Luke struggled, but told the truth when Judas kissed Jesus. He does the same now when the disciples abandon Jesus. He knows they fled when Jesus was led away, and they're pointedly absent from the scenes that follow. But he doesn't draw attention to their flight.
The most notable detail in this passage is that Peter was following "at a distance." All four Gospels note this. Jesus, on the other hand, is never described as distancing himself from anyone. Ever.
In the sixth chapter of John's Gospel, there is a point when 'many of his disciples returned to their former way of life and no longer accompanied him." Jesus turned to the Twelve and asked if they wanted to leave too. It was Peter who stepped up and said, "Master, to whom shall we go? You have the words of eternal life."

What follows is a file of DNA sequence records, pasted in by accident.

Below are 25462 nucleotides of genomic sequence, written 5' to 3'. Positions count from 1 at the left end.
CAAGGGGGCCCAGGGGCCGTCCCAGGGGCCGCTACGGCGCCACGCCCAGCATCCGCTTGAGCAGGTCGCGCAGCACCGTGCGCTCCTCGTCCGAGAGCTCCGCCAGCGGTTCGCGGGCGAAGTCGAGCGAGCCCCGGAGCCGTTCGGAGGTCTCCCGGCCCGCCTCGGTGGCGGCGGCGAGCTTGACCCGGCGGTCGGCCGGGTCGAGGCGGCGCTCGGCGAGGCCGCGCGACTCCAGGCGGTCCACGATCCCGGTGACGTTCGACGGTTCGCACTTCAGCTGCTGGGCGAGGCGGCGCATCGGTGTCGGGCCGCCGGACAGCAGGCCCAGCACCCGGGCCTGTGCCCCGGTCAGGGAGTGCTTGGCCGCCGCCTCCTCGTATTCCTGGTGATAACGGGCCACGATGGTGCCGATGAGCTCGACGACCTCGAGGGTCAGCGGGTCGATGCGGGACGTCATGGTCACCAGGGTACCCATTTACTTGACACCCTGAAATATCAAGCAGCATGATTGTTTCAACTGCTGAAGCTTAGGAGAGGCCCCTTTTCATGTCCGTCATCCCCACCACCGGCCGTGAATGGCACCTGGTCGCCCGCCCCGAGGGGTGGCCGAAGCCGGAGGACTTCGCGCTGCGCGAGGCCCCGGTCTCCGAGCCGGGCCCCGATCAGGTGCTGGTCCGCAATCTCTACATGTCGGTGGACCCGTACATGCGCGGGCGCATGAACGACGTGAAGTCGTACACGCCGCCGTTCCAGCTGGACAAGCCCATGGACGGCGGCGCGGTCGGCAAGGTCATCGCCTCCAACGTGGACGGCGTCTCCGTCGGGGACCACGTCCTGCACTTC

But now it's Peter who, having abandoned Jesus at the arrest, follows only "at a distance."
Perhaps your relationship with the Lord is a back-and-forth thing too, sometimes close, sometimes at a distance, or perhaps you keep part of your life at a distance.
A helpful reflection might be to picture Jesus quietly asking you: "Do you also want to leave?" An honest conversation about that might produce some surprising results.
- Little Black Book, Diocese of Saginaw